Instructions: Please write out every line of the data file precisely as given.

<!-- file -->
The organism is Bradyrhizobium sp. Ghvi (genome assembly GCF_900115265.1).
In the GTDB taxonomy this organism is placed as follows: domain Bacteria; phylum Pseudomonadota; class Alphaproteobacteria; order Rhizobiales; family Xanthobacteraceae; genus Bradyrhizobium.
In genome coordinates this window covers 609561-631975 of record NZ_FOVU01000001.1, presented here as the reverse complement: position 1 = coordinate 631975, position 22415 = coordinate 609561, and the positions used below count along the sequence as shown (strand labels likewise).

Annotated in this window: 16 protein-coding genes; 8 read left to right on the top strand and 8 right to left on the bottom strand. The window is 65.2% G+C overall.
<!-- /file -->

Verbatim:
The organism is Bradyrhizobium sp. Ghvi (genome assembly GCF_900115265.1).
In the GTDB taxonomy this organism is placed as follows: domain Bacteria; phylum Pseudomonadota; class Alphaproteobacteria; order Rhizobiales; family Xanthobacteraceae; genus Bradyrhizobium.
In genome coordinates this window covers 609561-631975 of record NZ_FOVU01000001.1, presented here as the reverse complement: position 1 = coordinate 631975, position 22415 = coordinate 609561, and the positions used below count along the sequence as shown (strand labels likewise).

Annotated in this window: 16 protein-coding genes; 8 read left to right on the top strand and 8 right to left on the bottom strand. The window is 65.2% G+C overall.